The Legal Procurement Handbook contains the insight of experts working in legal procurement and with legal procurement. It offers advice for both those tasked with buying legal services as well as those competing for work when procurement is involved. It seeks a win-win approach and encourages communication and collaboration between professional buyers of legal services and sellers of legal services.

The Legal Procurement Handbook is the must-have desk reference for the modern legal procurement professional as well as competitive law firms.

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Marketing Education for Lawyers

Spring Semester 2015 is just starting — with it, a new class of 2Ls and 3Ls studying “Law Firm Marketing” at Fordham Law School. In this course, students will complement their legal knowledge with the theory and practice of marketing and business development as they relate to law firms. This course sets out to give them a fundamental understanding of the necessary marketing and business development skills in today’s competitive marketplace.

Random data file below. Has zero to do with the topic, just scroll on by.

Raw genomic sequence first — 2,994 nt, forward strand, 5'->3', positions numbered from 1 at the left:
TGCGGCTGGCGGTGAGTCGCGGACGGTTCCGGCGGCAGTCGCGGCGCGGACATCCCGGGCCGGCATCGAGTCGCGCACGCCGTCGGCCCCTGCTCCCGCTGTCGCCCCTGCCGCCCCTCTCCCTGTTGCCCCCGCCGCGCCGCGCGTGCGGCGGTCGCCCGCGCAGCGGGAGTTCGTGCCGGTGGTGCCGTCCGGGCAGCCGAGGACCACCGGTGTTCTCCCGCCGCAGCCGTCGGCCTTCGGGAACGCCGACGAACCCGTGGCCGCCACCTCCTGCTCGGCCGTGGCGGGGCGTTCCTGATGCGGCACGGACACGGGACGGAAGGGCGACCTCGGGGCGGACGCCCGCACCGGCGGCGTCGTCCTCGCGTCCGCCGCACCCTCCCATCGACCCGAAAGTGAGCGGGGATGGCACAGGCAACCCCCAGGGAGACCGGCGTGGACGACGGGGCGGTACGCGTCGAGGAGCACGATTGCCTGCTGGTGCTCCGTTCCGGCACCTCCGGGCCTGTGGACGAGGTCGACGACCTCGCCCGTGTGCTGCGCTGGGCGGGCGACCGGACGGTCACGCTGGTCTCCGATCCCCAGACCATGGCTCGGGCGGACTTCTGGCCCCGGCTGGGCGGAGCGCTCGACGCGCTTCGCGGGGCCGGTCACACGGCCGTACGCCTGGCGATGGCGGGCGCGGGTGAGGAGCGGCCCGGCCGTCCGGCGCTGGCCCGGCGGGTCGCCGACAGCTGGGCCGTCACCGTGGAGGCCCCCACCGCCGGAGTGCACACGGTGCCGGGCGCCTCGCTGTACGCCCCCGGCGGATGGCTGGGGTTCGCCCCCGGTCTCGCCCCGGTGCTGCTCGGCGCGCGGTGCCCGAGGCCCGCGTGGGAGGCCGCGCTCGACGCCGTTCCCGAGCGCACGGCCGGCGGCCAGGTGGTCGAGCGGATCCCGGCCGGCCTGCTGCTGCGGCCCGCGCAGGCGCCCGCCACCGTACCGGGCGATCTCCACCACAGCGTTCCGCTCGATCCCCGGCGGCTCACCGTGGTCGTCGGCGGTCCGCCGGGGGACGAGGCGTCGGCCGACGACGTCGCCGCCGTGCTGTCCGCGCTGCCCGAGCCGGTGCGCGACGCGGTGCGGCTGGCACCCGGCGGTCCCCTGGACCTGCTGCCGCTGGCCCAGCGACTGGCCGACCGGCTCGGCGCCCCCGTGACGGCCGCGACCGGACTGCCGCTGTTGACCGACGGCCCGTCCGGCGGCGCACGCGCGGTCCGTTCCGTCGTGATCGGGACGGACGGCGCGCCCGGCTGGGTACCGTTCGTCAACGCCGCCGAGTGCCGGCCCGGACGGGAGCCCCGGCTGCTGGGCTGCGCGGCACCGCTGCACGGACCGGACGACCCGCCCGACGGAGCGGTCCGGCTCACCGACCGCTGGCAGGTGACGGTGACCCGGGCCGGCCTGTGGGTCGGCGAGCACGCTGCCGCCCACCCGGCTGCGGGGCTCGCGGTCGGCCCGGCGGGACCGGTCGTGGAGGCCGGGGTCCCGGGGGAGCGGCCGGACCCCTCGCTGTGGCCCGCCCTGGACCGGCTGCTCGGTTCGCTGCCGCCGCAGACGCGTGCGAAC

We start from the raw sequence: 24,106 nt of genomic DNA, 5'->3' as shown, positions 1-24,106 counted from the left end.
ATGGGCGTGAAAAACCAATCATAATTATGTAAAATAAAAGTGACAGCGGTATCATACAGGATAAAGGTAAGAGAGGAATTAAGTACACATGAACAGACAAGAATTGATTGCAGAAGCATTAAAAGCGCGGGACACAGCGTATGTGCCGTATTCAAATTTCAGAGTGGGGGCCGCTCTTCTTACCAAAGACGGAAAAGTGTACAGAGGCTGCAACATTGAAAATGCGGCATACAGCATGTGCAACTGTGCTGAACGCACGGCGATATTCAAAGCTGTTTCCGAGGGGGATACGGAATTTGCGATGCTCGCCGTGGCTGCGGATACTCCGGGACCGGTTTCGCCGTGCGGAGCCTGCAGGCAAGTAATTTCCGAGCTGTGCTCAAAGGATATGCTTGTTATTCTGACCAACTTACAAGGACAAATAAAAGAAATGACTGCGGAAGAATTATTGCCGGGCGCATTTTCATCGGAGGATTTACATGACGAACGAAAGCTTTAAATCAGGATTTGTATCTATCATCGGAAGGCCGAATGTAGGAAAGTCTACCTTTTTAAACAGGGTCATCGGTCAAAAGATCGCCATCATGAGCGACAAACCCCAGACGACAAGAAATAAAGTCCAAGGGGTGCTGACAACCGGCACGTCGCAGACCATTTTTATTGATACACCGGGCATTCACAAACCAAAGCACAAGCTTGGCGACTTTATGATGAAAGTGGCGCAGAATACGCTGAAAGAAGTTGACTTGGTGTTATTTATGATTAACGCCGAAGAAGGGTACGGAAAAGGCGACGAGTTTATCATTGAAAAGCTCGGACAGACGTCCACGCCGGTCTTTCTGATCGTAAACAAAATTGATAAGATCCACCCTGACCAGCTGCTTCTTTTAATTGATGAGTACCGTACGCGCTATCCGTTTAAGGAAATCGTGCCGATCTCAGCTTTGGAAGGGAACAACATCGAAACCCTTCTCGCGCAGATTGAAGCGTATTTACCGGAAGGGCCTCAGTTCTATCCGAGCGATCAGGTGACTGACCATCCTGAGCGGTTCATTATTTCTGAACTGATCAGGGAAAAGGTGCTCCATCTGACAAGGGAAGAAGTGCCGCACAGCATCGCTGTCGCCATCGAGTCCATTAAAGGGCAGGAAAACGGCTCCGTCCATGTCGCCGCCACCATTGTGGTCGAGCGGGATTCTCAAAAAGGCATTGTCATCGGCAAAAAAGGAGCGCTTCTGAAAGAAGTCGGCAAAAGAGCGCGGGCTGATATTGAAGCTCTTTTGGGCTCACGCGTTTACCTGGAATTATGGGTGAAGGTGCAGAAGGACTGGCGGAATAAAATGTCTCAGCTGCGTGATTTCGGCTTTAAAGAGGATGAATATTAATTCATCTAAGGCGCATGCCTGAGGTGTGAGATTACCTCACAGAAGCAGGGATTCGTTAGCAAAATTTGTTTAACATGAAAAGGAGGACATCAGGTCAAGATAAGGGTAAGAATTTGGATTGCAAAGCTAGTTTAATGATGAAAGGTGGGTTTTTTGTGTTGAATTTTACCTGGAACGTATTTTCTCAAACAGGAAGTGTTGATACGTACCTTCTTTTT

“Law Firm Marketing” is perfectly in line with Howard Breuer‘s recent article in Law360 Law Schools Are (Finally) Teaching ‘The Biz’ Of Lawyering: “While a student at Harvard Law School, Eva Hibnick took business and marketing electives at Harvard Business School and MIT. However, it wasn’t until a couple of years later, when she left a big law firm to join a startup, that she realized how important personal branding, networking and marketing were. As a junior lawyer, I had zero LinkedIn connections,” Hibnick says. “After one year in the startup world, I had over a thousand.” …